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Cinematographer Zichen Tang talks new award-winning film ‘The Last Lesbian’

Zichen Tang knew from an early age that he wanted to be a filmmaker, but he did not know what role to take. The more he immersed himself in the medium, learning about how to develop a story, shoot the scenes, edit the footage, create the visual effects, the more he began to find a passion in cinematography. He found that filmmaking, at its core, is storytelling, and cinematography is the first basic step in cinematic storytelling.

Now, Zang finds himself at the forefront of his industry, an in-demand and award-winning cinematographer. He has been recognized internationally for his outstanding contributions to many films, including The Somnium and Passé, as well as in his home country of China with his work on the viral video Unspoken Rules of Chinese Gift Giving. No matter the project, he is just happy to be doing what he loves on a daily basis.

“I like cinematography because it’s so expressive. As we say a picture is worth a thousand words, a single shot could also tell a complex story,” said Tang. “Things never go as planned, and that’s what’s charming about filmmaking. We are not only being creative on telling the story, but also on finding a better way to create it.”

The highlight of Tang’s career came last year with his film The Last Lesbian. Not only did it bring him several more awards, but it was an amazing production experience as it allowed him to push the boundaries of his craft and achieve things that he once never thought he was capable of.

“The story was very imaginative and meanwhile, very challenging, which required me to create images that I have never done before. There’s car scene, desert night scene, outer planet scene, car trunk scene, etc. It wasn’t going to be easy, but I liked the feeling of finding out ways to do things no one has done before,” he said.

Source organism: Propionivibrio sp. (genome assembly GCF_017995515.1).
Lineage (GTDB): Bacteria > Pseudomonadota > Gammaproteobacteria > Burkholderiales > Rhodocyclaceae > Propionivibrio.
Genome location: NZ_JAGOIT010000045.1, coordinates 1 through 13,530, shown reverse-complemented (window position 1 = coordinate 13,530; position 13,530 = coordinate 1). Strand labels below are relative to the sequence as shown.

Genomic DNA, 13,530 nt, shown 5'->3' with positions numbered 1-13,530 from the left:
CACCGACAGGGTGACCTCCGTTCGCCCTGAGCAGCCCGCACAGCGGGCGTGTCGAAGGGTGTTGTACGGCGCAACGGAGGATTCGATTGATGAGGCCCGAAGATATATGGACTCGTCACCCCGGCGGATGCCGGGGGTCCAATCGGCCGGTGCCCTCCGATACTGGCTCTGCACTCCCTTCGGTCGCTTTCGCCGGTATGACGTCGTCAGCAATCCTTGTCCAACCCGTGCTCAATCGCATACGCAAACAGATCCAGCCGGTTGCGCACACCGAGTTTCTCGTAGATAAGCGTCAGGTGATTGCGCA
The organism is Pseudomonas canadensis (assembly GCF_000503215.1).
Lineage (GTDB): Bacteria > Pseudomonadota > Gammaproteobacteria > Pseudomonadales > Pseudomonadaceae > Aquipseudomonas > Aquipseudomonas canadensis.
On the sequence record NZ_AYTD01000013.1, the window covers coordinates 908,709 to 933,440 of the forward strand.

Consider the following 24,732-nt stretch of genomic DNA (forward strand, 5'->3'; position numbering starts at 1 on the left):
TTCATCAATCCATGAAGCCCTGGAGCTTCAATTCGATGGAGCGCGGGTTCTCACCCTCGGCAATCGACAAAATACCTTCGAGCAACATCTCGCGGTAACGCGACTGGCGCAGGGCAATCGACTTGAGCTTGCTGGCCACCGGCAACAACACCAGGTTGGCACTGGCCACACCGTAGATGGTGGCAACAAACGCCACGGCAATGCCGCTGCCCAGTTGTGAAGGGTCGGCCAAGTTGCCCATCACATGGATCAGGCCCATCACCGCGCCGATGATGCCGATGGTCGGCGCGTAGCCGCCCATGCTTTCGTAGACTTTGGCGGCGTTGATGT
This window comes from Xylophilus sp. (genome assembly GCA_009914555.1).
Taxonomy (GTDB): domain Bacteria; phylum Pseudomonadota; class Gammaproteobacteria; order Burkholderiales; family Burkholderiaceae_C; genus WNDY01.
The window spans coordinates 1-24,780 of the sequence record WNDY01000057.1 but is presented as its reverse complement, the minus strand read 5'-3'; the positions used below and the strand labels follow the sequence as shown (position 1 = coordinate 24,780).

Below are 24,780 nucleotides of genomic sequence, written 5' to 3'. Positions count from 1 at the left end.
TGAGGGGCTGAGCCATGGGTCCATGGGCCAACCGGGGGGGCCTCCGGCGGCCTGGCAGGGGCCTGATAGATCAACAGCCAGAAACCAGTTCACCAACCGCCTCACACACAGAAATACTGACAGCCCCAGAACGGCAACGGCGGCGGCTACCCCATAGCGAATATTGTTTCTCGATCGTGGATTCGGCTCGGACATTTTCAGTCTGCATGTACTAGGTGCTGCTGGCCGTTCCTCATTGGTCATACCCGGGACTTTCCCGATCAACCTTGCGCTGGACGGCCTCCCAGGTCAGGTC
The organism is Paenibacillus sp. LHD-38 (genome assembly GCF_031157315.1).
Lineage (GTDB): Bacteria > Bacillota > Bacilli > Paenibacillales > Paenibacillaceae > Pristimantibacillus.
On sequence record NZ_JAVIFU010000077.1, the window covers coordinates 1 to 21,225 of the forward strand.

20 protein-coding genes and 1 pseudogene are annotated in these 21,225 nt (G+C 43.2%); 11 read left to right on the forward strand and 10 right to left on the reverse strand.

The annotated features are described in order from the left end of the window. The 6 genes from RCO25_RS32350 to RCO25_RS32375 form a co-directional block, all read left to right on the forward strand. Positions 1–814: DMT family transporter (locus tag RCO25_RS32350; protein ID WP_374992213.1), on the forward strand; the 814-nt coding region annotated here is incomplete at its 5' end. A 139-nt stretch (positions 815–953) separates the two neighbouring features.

The film takes place in 2318, where the last lesbian on earth, Susannah, time travels back to 2018 to find a girl, Bella, who can save every LGBTQ person before it is too late. The script was unique not just in its original plot, but also the structure, which showcases several fun scenes and several dramatic ones, connected by creative fantasies. It is one-of-a-kind film.

“It’s the story that gave us all the chance to show off our talents, including the director herself. I felt there are infinite possibilities with the story, even now with the film already finished. We could have done it in a completely different but equally good way,” said Tang.

The director of The Last Lesbian, Jingyu Liu, also directed The Somnium, a previous film of Tang’s that received international critical acclaim. Liu knew from their previous work together that Tang knew how to make a film an outstanding success, and therefore approached the cinematographer to join her team on this new project. Tang read the script and instantly said yes, liking the unusual story and wanting to reunite with a director he worked so well with in the past. On top of this, Tang’s extensive background in visual effects was a tremendous asset, as there were a few VFX shots in the film that he could provide his input.

“One thing I believe about being a good cinematographer is that we are not only creating the image, but more importantly, telling the story. That’s one of the reasons the director likes to work with me. I can give her suggestions about telling the story with images. Most of the shots were designed with my help, since she trusts my vision with where to put the camera,” said Tang.

The Last Lesbian premiered at Folino Theater at Chapman University. It has been an Official Selection at many prestigious international film festivals and is still expected to make its way to several more this year. Tang has already taken home cinematography awards at the European Independent Film Awards and the European Cinematography Awards for his tremendous contributions to the film.

“I feel honored. We enjoyed making the film and we believed in the story, but never aimed to get awards. Like raising children, we want them to be good, to be talented, but we weren’t working hard for them to be famous. But at the same time, we work hard, and everyone deserves the recognition,” he concluded.

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